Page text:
• Citroën 11 family: 729,330 francs
  • Citroën 15-Six H: 940,000 francs
  • Citroën 15 family: 934,920 francs
  • Delahaye 235 Chapron: 2,750,000 francs
  • Panhard Dyna 54 special luxury: 785,000 francs
  • Panhard Dyna 54 special luxury + radio, white tires: 833,000 francs
  • Panhard junior roadster: 595,000 francs
  • Panhard junior convertible: 660,000 francs
  • Peugeot 203 Business Sedan: 570,000 francs
  • Peugeot 203 luxury sedan: 625,000 francs
  • Peugeot 203 Family 6-seater: 740,000 francs
  • Peugeot 203 2-seater convertible: 790,000 francs
  • Peugeot 203 commercial limousine: 710,000 francs
  • Renault 4 CV commercial: 399,000 francs
  • Renault 4 CV business: 399,000 francs
  • Renault 4 CV sport: 479,000 francs
  • Renault 4 CV sports sunroof: 499,000 francs
  • Renault 4 CV grand luxury convertible: 562,000 francs
  • Renault 2100 break: 558,000 francs
  • Renault Prairie service: 769,000 francs
  • Renault Prairie luxury: 835,000 francs
  • Renault Frégate business: 747,000 francs
  • Renault Frégate business soltag: 768,000 francs
  • Renault Fregat Admiral: 858,000 francs
  • Renault Fregate Admiral sun roof: 879,000 francs
  • Rosengart Sagaie FT1 coupe: 698,000 francs
  • Rovin D4 3CV: 361,592 francs
  • Salmson 2300 sports coach: 1,975,000 francs
  • Daily Simca: 585,000 francs
  • Simca Aronde luxury sedan: 639,000 francs
  • Simca Grand Large: 720,000 francs
  • Simca Châtelaine break: 698,000 francs
  • Commercial Simca: 679,000 francs
  • Simca Coupe de Ville: 998,000 francs
  • Simca Coupe Sport: 1,675,000 francs
  • Talbot Lago record: 2,390,000 francs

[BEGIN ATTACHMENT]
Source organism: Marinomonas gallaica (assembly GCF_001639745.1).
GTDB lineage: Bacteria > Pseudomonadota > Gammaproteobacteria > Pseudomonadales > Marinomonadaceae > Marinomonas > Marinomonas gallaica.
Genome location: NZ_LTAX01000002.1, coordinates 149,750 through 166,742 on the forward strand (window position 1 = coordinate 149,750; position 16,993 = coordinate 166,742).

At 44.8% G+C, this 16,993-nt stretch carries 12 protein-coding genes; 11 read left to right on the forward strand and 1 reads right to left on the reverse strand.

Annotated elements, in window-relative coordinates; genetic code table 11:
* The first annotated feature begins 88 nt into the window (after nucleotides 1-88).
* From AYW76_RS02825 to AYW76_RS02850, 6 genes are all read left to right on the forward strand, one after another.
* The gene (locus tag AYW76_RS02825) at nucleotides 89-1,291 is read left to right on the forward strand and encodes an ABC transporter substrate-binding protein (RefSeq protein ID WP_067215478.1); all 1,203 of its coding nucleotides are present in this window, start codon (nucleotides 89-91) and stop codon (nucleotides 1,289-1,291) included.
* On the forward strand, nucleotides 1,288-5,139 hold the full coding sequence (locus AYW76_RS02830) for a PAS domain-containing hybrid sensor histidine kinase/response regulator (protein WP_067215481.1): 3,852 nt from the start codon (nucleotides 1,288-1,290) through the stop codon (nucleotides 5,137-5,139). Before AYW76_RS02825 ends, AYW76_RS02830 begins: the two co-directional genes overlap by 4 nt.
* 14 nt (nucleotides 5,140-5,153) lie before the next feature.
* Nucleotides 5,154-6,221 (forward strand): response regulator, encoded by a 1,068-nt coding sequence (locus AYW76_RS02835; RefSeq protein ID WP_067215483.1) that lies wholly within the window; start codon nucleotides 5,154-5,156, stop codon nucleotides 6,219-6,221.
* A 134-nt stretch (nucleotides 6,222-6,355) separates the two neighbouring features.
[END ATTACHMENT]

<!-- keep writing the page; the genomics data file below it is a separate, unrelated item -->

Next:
• Talbot Lago-Sport: 2,775,000 francs
  • Talbot Lago-Grand Sport: 2,775,000 francs

Passenger cars of foreign origin manufactured in France

  • Ford-SAF Vedette Trianon: 798,000 francs
  • Ford-SAF Vedette Versailles: 898,000 francs
  • Ford-SAF Vedette Régence: 1,045,000 francs
  • Vistadome option (sunroof) for Ford Vedette: 45,000 francs
  • Ford-SAF Vendôme sedan: 1,148,000 francs
  • Ford-SAF Coupé coupé: 1,620,000 francs
  • Ford-SAF Comète coupé 4-speed electromechanical gearbox. : 1,725,000 francs
  • Ford-SAF Monte-Carlo coupe: 1,730,000 francs
  • Ford-SAF Monte-Carlo with Pont-à-Mousson 4-speed gearbox. : 1,790,000 francs
  • Hotchkiss Monceau: 2,900,000 francs
  • Hotchkiss Agay: 2,975,000 francs

Prices are in old francs including VAT, ex works, excluding local tax.

Shortly said

In 1954, almost ten years after the end of the Second Great War in Europe, car manufacturers gradually revived their industry and already offered many models to suit all budgets. Citroën imposes its 2CV as a reference on the popular vehicle market, with an appeal price that defies all competition and is about to launch its biggest revolution: the DS (Salon 1955). Peugeot continues its single-model policy, which was adopted after the war with the 203 available in all its variants, a year before the presentation of the much more modern 403 sedan. Renault is betting on diversity with 4CV, Prairie and Frégate, while the many other manufacturers are still in the game (Panhard, Salmson, Delahaye, Talbot, etc.).

Paul Niocel